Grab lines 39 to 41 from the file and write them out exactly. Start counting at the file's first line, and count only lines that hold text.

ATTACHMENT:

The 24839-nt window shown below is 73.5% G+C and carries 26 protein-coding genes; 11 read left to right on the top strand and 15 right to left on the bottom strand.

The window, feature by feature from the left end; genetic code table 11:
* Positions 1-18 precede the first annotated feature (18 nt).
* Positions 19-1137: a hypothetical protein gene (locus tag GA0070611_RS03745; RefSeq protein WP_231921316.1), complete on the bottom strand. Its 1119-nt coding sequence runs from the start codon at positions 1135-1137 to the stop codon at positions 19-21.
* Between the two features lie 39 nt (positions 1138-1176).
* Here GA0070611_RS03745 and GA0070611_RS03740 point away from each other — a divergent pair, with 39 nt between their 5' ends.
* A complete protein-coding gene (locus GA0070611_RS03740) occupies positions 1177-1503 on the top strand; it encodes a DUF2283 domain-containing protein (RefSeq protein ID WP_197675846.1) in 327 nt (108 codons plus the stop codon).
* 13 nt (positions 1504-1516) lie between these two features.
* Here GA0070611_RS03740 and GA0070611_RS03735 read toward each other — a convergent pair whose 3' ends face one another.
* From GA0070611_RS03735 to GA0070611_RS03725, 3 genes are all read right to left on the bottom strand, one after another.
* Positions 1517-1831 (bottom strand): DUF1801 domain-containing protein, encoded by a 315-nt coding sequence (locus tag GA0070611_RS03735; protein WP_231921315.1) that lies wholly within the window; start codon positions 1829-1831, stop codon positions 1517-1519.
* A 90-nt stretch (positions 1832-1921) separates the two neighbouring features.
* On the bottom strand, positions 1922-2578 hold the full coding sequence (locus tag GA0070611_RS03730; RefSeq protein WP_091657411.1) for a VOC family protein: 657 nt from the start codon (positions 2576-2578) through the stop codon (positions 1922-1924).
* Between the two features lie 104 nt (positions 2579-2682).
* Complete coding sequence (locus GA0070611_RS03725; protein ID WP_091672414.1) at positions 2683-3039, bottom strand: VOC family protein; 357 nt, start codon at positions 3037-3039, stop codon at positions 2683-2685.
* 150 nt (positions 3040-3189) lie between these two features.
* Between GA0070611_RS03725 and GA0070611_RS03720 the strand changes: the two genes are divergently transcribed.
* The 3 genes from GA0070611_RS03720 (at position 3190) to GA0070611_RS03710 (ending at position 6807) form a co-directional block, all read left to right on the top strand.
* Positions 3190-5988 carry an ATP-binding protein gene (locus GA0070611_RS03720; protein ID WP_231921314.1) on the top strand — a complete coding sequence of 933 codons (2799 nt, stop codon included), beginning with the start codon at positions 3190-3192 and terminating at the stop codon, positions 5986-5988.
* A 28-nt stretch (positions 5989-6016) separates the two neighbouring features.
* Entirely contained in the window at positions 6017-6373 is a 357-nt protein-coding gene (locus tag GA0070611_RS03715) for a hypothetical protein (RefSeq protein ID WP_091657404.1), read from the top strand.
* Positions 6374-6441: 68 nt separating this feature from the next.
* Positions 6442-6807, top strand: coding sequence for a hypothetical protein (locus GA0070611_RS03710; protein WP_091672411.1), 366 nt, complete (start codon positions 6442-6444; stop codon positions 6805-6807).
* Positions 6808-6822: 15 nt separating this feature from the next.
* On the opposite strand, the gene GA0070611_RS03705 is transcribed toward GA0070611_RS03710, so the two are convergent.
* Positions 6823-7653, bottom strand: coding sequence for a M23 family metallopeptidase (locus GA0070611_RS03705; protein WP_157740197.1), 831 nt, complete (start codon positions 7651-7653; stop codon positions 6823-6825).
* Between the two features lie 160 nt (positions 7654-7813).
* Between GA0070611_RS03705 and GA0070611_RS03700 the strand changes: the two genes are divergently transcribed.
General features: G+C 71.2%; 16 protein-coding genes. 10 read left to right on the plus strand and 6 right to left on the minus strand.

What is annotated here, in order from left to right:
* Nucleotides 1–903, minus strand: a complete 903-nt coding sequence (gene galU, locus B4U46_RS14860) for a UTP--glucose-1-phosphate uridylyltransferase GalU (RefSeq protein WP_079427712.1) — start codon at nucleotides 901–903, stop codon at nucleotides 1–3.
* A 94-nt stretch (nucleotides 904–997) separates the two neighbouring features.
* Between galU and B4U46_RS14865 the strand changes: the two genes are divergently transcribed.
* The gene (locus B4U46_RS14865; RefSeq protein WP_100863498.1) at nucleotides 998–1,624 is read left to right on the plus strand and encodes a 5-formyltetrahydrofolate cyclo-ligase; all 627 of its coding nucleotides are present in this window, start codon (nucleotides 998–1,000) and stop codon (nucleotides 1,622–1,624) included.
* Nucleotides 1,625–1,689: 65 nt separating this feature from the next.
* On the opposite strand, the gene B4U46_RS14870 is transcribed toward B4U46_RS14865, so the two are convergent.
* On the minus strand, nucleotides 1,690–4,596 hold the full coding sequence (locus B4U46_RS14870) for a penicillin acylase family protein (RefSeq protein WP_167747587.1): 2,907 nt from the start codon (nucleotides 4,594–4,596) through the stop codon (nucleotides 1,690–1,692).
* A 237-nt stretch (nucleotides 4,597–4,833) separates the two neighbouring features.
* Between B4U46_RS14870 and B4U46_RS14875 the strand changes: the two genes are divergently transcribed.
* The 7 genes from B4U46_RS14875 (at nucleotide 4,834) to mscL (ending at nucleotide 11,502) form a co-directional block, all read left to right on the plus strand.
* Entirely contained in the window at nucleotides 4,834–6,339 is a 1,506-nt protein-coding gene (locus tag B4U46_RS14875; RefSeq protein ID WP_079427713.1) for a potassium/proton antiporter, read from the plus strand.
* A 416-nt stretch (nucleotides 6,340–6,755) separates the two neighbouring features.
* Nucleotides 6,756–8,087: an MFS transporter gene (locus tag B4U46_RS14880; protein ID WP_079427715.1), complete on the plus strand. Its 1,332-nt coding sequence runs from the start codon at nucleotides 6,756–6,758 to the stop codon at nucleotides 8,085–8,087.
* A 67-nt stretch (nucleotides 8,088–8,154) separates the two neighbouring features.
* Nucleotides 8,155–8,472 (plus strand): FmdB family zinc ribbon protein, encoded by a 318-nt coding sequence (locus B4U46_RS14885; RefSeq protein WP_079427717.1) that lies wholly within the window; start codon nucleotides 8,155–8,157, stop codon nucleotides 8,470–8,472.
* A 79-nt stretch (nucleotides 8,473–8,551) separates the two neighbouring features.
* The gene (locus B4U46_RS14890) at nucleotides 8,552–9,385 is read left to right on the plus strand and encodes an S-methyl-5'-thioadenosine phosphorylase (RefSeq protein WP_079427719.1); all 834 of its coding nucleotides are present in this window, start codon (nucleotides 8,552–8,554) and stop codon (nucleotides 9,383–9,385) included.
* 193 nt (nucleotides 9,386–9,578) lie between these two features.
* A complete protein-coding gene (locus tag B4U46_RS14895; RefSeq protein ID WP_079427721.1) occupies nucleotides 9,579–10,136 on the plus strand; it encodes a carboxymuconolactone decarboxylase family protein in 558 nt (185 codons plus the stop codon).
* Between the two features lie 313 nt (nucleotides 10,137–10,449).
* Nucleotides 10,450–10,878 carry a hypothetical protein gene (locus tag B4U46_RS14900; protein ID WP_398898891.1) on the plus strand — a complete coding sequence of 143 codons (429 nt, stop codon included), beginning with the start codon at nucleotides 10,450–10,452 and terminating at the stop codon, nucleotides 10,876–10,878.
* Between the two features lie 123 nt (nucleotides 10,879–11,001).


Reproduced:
* Between B4U46_RS14870 and B4U46_RS14875 the strand changes: the two genes are divergently transcribed.
* The 7 genes from B4U46_RS14875 (at nucleotide 4,834) to mscL (ending at nucleotide 11,502) form a co-directional block, all read left to right on the plus strand.
* Entirely contained in the window at nucleotides 4,834–6,339 is a 1,506-nt protein-coding gene (locus tag B4U46_RS14875; RefSeq protein ID WP_079427713.1) for a potassium/proton antiporter, read from the plus strand.